My friend Bruce lives in Baja, California (Mexico). We are carrying on a correspondence about safety, Oaxaca sights and sounds, and life as gringos in Mexico. He recently sent me the article written below and asked me to comment on it. Here is what I wrote back to him: “Thank you for sending me the article about Santiago Matatlan and the Field Museum of Natural History excavations there in 2004. I began going to Teotitlan del Valle in 2005 and was not aware of the archeological program in Matatlan, although I have been to that village several times to see the ancient tradition of handmade mescal harvesting and fermentation. The church there is very beautiful. Teotitlan has a community museum and archeologists worked there in the 70′s and 80′s to excavate the base of the church to discover orginal Zapotec stone carvings. (American and European archaeologists and cultural anthropologists have been in the region for a long time.) There is a movement to create community museums throughout Oaxaca, since there is so much history there. ” The community museum in Teotitlan is operated and staffed by a committee of volunteers. Since this is a communitarium endeavor, the group decides what is exhibited and what related activities deserve investment. I imagine it is the same for Matatlan. I have been the the Field Museum in Chicago where there is an extensive permanent exhibit on the Zapotec civilization at Monte Alban. It is considered one of the finest examples of mesoamerican political organizational structure. The article below is well worth a read, an important review of how small villages in the Oaxaca valley depend upon tourism to bolster their agrarian economy. The difficulty for most villages in the Tlacolula valley is that people rarely venture into the villages, and only stop along the convenient highway shops where tour buses can easily enter and exit. This cuts off the majority of people from benefiting from the tourist dollar. And, this article was written pre-2006, when Oaxaca erupted in protest against a restrictive local government. I will see if Matatlan was able to complete its museum and generate tourist interest on my next visit. Saludos, Norma
****Now for the article:
Artifacts are a field of dreams for a remote Mexican village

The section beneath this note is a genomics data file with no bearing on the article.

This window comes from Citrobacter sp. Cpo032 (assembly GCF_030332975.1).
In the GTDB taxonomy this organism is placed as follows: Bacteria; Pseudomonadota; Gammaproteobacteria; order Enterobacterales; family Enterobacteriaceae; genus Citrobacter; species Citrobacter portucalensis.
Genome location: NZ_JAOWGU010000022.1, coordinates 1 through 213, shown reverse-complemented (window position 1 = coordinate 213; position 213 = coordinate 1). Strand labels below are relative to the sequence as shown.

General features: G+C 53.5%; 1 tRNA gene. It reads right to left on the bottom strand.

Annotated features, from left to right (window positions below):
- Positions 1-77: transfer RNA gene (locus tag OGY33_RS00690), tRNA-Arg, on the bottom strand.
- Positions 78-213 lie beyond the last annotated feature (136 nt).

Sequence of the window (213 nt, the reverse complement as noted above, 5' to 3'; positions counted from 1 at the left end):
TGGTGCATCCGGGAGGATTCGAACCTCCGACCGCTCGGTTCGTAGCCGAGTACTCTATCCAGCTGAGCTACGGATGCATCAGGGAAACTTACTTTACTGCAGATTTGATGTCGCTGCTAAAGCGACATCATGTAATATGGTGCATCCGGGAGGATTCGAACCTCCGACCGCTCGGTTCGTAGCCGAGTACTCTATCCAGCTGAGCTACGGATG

Residents have the support of a Field Museum Team to put them on the beaten path for tourism cash by exhibiting 6th Century relics
By Hugh Dellios
Tribune foreign correspondent
Published October 3, 2004
SANTIAGO MATATLAN, Mexico – The ancestors on the hill left no written record. Until a team of Chicago archaeologists came, nobody really thought much about them. And, strangely, some of the urns they left behind showed supernatural figures with two left hands. Nevertheless, this small village hopes a connection with the 6th Century Zapotec community on the nearby hilltop will help preserve their 21st Century future, or at least keep some of the teenagers from leaving for Los Angeles.
With the help of a Field Museum team, a group of energetic young men is trying to set up a small community museum to exhibit the ancient Zapotec artifacts dug up by the archaeologists. The main objective is to honor and preserve the area’s history. But the group also wants to put the village back on the tourism map so more jobs are created and fewer young people are forced to look for a life elsewhere.
Known locally as “The World Capital of Mescal,” a tequila-like beverage, this village faces the same stagnant fate as other rural pueblos across Mexico and the situation could get worse when a new highway, diverting the few visitors the town gets now, is completed
The site’s promoters faced tough questioning last spring about the archaeologists’ permits and intentions. Although eventually approved, the approval process gave the Field Museum team a fascinating window into how decisions are made in a traditional Mexican village.
Monument to the future
“This museum is so people don’t forget us,” said Abel Lopez, a mescal factory owner working on the project. “It will be an attractive place for people to visit before they disappear down the road.”